Today this novice kayaker braved the reach just north of the footbridge — a 20 minute paddle upstream from the vehicle entrance.

I went as far as the Pied Shag colony, wrangling kayak, paddle and waterproof camera and trying to not drift into the tangle of trees where the birds roost.

Several birds were standing around on low branches, just above the water, and amazingly they didn’t move as I floated near. I could just about have reached out and touched some of them. As NZ Birds Online says:

Unlike most other shag species, the pied shag is reasonably confiding, allowing close approach when roosting or nesting in trees.

Luckily those living nearby seem to tolerate the birds. Although the shags could be implicated in the frequently high E. Coli levels as measured at the footbridge, I think most locals wouldn’t want to see them go from our river.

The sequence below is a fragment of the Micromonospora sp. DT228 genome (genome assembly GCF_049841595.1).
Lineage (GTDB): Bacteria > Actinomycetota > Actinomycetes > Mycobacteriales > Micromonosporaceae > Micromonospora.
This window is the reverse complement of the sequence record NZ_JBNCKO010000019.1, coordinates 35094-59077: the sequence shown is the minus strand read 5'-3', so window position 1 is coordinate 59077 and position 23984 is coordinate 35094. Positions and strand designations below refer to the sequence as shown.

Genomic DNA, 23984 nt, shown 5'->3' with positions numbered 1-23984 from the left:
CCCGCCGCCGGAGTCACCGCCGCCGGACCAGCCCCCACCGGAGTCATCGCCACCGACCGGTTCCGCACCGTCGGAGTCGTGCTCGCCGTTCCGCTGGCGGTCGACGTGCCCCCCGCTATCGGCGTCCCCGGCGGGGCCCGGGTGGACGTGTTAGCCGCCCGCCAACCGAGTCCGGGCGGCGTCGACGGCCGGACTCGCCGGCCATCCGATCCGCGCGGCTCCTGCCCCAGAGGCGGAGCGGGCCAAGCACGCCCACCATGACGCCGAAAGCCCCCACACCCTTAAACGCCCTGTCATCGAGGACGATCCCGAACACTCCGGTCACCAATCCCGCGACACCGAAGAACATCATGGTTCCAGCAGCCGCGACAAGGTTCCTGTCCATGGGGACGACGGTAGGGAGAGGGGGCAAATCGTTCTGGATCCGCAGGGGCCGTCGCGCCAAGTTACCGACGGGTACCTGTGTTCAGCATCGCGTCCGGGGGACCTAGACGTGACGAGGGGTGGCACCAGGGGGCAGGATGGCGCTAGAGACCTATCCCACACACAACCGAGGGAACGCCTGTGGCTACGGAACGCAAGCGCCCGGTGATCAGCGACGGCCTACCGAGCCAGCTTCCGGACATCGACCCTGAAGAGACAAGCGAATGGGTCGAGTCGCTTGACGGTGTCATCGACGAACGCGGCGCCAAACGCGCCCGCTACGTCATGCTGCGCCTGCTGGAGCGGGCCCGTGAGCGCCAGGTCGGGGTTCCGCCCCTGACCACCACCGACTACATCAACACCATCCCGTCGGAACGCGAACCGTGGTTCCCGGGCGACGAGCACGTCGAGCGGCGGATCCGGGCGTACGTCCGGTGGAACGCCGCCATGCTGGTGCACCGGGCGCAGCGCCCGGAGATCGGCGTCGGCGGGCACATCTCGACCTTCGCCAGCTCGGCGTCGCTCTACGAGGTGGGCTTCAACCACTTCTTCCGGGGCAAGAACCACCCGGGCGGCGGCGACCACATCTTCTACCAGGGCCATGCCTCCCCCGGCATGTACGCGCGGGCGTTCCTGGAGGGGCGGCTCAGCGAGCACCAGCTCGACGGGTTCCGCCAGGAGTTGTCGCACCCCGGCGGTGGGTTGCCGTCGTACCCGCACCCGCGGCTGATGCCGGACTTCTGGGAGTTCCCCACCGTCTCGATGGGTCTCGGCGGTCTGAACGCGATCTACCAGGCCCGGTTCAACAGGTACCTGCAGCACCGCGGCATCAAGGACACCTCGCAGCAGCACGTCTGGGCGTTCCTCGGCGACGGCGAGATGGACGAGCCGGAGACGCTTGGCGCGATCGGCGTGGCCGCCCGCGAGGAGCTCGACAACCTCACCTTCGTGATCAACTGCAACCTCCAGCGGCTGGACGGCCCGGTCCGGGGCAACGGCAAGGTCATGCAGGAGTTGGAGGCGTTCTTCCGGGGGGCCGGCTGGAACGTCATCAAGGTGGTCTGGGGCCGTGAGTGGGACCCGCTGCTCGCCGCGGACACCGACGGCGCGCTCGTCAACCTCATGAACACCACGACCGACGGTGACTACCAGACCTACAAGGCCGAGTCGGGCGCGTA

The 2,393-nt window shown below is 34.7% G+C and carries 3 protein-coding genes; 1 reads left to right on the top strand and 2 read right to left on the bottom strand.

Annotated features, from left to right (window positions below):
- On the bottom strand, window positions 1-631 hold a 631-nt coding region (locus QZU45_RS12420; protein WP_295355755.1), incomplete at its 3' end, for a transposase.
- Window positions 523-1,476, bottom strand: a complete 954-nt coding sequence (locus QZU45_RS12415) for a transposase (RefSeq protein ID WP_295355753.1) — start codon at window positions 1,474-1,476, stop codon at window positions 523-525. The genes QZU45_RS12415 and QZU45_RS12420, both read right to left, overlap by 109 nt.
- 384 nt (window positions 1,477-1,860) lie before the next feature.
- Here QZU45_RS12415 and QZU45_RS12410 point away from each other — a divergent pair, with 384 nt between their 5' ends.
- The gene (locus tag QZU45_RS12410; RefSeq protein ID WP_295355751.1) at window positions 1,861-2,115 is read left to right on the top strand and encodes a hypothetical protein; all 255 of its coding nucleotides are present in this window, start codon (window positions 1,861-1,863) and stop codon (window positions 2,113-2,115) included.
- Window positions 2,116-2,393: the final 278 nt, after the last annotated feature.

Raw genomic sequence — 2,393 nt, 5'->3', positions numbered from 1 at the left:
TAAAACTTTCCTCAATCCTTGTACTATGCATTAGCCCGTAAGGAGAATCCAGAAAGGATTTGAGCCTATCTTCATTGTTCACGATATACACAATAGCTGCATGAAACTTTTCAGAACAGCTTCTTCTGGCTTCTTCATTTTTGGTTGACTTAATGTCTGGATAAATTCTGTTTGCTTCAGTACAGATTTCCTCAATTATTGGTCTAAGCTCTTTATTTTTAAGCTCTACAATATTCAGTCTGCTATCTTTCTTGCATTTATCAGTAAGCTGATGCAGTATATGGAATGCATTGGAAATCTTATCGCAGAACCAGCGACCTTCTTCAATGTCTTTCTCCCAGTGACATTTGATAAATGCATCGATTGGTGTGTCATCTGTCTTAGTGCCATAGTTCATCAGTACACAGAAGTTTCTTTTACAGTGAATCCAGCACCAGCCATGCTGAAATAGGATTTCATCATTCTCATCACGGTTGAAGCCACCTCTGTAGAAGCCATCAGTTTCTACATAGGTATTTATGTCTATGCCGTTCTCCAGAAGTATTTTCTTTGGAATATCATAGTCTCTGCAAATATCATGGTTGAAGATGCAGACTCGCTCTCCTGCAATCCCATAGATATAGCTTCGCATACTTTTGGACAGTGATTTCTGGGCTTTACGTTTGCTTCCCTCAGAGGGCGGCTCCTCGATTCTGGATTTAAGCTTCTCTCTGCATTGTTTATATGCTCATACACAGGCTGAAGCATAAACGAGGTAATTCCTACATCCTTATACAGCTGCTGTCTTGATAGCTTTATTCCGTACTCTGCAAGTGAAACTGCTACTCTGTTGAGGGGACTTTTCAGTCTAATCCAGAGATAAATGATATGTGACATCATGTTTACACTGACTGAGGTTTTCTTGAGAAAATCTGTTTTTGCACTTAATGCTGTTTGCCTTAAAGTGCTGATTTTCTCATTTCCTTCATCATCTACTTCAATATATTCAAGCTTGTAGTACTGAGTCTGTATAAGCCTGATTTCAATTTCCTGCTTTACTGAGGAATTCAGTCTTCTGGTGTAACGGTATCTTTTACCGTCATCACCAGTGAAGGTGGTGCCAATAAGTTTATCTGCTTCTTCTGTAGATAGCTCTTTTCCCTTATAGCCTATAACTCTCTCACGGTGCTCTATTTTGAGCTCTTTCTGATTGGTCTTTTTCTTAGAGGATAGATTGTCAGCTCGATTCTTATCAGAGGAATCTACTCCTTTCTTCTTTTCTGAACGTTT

During the recent population expansion in central New Zealand, pied shags have established colonies in trees adjacent to peoples’ homes. The noise and smell of such colonies has resulted in a few nesting trees being felled.

With the birds so close, and staying put, I was able to grab several photos I’m willing to put on the site here. Maybe one day I’ll be able to sort settings out on my camera so the background blurs more. All those tree branches make quite a complicated background for the birds.

Three large black and white birds on a branch.
Three large black and white birds spaced out on a branch and looking a bit dorky.
A lone bird on a branch just above the water.
A lone bird on a branch just above the water.
3 pied shags in a row on a branch, looking towards the camera.

Update, 24 December 2022. This post originally just linked to another of my blogs, now defunct. I've move the post to here.